have to wear ourselves out walking that far right off the bat.

The first order of business was to book an all day tour for the next day to
the Highlands. We wanted to see the countryside.

The next item on the agenda was to check out
Camera Obscura. We had seen the building the prior day, and knew it was supposed
to be a good photo opportunity. It actually also turned out to be part museum,
and part amusement. After paying our entrance fee and learning that this was
Edinburgh’s oldest attraction (over 150yrs), we were instructed to climb up 6
flights of stairs. This was the real start of Julie’s fitness vacation, let me
tell ya! Anyway, once at the top of the building, we waited for the
demonstration. When it was ready to begin, we all filed into a small room and
gathered around a round white table. The lights were then dimmed and we were
told about the camera that protruded out of the roof of the building. Soon we
began to see the live image of Edinburgh Castle and the streets below us appear on the white table top. After
the demonstration, we made our wait out side to take a few pictures down to the
street below. Unfortunately, it began raining again, so we cut that activity short. On
the way down the 6 flights of stairs, we stopped into various rooms that housed
interesting photographic displays and hands on exhibits. Very cool 3D holograms
were all over the place.

View from Camera Obscura

It was still raining pretty hard, so we decided to duck into a really cool
pub called the Filling Station for lunch. What made this pub so interesting,
were the old gas pumps and car parts that decorated the walls. Their food was
good too!

Once lunch was finished, the weather started looking up, so we thought it
would be a good time to check out the
Scott Monument. 287
claustrophobic steps later, we arrived at the top.

Up, up and away!

Word of warning, if you are a
large person, you might not be able to make it all the way to the top of this
monument as the stairway narrows considerably the farther you climb. We were lucky that we didn’t meet anyone going up or down as it would
have been almost impossible to pass each other. Once we did make it to the top,
the views were fantastic! It was also cold and windy! From there we could see
the Jenners department store below which we had heard about on the bus tour the
previous day. We decided to make that our next stop.

Me in front of Scott Monument, View from on top of the Scott
Monument, and Jenners Department store

After a brief visit in the store, which had a great ‘old store’ feeling but
at the same time had totally modern wares, we headed back outside.

Next stop was St Giles Cathedral.
We had been intrigued by this building due to the top, which looked like a
crown. Built in the 1100’s, this just building oozed history from every stone.
Surprisingly, we learned that it is an living church with an active
congregation. The large pipe organ and beautiful stain glass windows were

All day, I kept wondering what Judie and family were up too…

Judie: We started out with breakfast at Biblos, a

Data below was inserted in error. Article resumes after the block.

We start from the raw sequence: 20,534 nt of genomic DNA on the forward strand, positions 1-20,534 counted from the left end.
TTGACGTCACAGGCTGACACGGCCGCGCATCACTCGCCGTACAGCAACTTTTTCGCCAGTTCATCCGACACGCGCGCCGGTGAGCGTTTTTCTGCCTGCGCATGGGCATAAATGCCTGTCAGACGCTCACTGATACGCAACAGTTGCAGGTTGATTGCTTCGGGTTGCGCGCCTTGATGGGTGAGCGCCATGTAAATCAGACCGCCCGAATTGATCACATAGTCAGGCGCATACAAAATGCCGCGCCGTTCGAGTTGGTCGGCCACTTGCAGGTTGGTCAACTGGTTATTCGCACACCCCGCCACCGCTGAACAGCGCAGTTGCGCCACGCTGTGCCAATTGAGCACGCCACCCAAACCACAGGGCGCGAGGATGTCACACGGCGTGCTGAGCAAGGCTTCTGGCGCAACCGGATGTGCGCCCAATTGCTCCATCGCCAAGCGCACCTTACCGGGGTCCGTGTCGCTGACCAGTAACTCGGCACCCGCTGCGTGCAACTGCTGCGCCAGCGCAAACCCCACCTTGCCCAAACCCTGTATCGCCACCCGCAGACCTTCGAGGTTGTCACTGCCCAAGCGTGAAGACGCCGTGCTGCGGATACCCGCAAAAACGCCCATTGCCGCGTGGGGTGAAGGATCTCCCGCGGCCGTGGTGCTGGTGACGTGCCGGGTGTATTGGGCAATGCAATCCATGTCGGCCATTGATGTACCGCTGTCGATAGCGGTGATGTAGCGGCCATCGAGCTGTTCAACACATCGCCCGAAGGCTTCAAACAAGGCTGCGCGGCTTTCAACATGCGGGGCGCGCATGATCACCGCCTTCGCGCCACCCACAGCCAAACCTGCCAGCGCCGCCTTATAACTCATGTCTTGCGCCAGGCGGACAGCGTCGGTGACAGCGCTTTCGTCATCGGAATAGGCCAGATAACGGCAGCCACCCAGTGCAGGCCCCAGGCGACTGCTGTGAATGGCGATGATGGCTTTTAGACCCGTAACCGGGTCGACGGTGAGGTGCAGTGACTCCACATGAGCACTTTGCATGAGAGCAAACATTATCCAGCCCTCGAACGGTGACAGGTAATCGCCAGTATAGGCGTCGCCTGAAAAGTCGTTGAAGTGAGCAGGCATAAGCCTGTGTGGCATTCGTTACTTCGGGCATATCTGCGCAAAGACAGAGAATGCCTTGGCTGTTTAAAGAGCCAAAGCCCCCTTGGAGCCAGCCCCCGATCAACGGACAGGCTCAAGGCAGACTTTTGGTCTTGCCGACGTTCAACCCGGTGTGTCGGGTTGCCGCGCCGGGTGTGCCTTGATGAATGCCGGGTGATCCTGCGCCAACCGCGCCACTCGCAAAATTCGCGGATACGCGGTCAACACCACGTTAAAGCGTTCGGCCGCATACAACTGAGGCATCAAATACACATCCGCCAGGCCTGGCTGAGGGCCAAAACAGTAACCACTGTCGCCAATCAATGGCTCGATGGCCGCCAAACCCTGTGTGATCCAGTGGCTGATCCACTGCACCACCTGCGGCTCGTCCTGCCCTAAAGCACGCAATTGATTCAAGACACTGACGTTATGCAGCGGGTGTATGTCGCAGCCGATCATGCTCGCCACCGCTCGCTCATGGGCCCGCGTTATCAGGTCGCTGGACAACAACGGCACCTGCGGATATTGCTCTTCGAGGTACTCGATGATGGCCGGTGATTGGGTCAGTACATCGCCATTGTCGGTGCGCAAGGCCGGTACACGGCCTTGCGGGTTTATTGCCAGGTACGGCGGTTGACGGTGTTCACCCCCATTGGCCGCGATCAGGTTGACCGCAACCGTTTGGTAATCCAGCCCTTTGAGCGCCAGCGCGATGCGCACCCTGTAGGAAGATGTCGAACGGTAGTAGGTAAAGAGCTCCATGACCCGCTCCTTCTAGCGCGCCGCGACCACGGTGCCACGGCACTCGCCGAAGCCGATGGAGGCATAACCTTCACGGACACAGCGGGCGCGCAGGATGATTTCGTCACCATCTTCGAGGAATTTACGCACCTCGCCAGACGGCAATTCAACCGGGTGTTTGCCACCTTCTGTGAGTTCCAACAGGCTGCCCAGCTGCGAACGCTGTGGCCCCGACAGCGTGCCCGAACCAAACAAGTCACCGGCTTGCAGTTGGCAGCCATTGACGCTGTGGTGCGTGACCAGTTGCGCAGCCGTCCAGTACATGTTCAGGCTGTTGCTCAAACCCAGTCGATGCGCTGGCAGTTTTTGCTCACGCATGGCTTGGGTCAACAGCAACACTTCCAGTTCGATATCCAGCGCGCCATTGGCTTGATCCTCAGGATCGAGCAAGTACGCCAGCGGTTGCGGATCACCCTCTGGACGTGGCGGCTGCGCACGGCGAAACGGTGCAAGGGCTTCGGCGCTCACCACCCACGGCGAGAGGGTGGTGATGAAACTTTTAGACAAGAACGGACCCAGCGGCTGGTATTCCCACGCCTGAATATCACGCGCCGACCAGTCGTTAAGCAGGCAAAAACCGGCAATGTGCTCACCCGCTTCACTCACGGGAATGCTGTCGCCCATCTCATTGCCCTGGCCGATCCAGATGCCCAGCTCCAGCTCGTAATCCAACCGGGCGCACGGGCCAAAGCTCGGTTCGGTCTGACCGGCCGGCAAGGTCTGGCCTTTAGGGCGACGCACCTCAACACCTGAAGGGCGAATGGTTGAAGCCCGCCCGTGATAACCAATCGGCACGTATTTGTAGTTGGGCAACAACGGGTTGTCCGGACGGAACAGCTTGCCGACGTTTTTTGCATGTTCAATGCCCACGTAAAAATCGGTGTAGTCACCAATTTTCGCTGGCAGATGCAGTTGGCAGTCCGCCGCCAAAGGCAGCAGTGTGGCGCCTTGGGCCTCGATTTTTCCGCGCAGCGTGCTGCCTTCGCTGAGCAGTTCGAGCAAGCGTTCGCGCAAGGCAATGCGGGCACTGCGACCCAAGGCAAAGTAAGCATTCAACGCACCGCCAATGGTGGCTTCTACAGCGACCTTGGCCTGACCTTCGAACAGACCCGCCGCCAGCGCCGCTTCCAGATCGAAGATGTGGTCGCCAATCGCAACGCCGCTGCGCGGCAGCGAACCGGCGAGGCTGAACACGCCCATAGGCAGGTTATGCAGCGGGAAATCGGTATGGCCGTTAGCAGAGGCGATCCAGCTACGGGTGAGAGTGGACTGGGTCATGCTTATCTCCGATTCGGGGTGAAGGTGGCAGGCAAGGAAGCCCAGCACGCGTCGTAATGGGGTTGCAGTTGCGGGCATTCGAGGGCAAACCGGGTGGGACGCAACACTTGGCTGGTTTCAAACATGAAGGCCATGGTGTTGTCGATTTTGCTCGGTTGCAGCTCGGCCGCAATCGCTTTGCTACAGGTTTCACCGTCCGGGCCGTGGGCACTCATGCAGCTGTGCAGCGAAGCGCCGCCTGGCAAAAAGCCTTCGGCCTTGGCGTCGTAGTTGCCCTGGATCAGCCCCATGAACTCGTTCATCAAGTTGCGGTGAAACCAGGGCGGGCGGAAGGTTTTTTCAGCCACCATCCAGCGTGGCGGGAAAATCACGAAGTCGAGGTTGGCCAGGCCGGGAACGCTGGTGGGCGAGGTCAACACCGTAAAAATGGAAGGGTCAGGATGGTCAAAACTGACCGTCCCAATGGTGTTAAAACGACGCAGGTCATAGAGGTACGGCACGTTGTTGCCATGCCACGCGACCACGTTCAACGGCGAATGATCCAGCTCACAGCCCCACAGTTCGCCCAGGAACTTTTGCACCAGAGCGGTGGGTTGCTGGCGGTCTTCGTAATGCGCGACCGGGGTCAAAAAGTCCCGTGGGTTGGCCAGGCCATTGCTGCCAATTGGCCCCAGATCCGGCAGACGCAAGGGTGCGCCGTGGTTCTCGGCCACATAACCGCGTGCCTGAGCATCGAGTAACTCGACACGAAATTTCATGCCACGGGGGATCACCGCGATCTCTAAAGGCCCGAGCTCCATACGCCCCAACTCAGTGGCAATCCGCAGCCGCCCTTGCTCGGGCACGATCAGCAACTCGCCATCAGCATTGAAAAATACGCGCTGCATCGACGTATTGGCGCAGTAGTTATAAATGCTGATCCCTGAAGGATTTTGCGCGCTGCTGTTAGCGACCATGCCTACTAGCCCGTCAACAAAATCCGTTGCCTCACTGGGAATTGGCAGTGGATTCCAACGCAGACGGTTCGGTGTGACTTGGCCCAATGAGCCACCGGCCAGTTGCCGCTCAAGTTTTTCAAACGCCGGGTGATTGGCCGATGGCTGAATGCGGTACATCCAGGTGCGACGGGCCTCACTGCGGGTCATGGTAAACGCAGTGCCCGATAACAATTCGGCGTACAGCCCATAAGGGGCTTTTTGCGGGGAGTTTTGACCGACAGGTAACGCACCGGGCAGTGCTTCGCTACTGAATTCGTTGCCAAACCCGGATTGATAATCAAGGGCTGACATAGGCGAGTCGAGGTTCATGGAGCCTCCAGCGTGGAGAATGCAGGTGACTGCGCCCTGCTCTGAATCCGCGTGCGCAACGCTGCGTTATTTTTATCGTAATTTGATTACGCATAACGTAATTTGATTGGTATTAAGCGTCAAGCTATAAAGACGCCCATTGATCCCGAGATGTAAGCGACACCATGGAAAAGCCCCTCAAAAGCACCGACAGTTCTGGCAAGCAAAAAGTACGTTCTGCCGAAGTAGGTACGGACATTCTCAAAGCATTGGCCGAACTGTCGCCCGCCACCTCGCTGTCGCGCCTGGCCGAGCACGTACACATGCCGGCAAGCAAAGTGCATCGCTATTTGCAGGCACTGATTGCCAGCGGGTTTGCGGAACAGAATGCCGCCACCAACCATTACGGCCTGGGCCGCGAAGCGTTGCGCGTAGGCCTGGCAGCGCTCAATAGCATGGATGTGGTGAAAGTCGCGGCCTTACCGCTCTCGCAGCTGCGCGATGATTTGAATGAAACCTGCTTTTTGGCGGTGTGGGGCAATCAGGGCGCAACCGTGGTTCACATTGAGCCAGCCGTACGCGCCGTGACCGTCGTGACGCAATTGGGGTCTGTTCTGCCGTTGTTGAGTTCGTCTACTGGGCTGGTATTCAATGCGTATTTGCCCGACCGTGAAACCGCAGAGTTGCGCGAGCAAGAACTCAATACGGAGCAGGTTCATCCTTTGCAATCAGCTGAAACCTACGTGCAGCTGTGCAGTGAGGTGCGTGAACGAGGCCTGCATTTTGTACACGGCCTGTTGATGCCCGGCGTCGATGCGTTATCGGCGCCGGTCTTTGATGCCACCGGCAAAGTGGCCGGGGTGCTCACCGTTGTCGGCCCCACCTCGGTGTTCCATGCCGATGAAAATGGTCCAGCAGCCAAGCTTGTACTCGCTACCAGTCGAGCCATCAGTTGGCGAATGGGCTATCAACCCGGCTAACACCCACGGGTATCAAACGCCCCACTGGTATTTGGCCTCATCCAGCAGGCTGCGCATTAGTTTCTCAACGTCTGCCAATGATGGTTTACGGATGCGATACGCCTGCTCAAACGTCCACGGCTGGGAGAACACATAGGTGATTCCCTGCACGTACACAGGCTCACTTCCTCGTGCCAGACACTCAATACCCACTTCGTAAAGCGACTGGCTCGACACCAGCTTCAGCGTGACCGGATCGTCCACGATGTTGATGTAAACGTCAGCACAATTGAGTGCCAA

bar by night but a great coffee house/deli by day. Next, we took a cab to
Holyrood Palace. Our cab driver was something else! He wanted to know where we
were from, and when we said Texas, he said, "Ah – so you are Texicans!"
We loved the term, which believe it or not, we had never heard. Then he started
asking all kids of questions about America, like how much did our gas cost, how
efficient were our cars, etc. etc. He told us that his cab got over 30 MPG,
which I thought was pretty amazing. After a stern warning about how unless we
were totally "into royalty" we should skip the expensive palace tour, he let us
off at the gates.

The minute we walked through, I was so glad we had
come! It had nothing to do with royalty so much, but everything to do with
history and seeing things that were ancient and massive.


We took the tour of the palace marveling at the
sheer size of the rooms, their furnishings, the plaster work on the ceilings,
the antique furniture, everything was just amazing! Unfortunately, we weren’t
allowed to take any pictures from inside the palace. Trust me though, if you
ever find yourself in Edinburgh – take the tour. It lasts about an hour and it
is well worth the time and the expense.

We had a great tour guide that told us many stories
about the former occupants of the castle and the times they lived in. Right
away, Steve, Sarah and I were whispering back and for that we were going to
watch Elizabeth, Rob Roy, and Braveheart as soon as we got home!

When we reached the bedroom of Mary Queen of Scotts,
the tour took a turn for the dramatic and even my daughter Sarah – in all of her
13-year old coolness – got caught up in the moment…The story was how Mary’s
adviser/lover was having dinner with her and two ladies-in-waiting. Her husband
came up the secret passageway by her bed and entered the little room where the
others were gathered. He grabs the lover, and stabs him, then drags him
into the outer room, where he leaves him to bleed to death! It didn’t really
sink in that this was more than a history lesson, until Sarah called me over to
look at a plaque on the wall in the next room which stated that below it was the
place where the body had lain. I told Sarah to look down, and I thought she was
going to come out of her skin when she realized that the ancient wood floor
appeared to be stained where the body had lain! The cost of the tour was
worth the look she had on her face! ;0)

After the palace tour, we explored the adjoining
abbey’s ruins.


We then decided to couple some shopping with our
sight-seeing, and so we headed to Princes Street. We had lunch on the 5th floor
of a department store, and enjoyed a great view of the Scott’s monument across
the street. After lunch, we started a l-o-n-g walking tour that
took us by the Greyfriar’s Bobby tavern…


…and of course – the Elephant House, where Sarah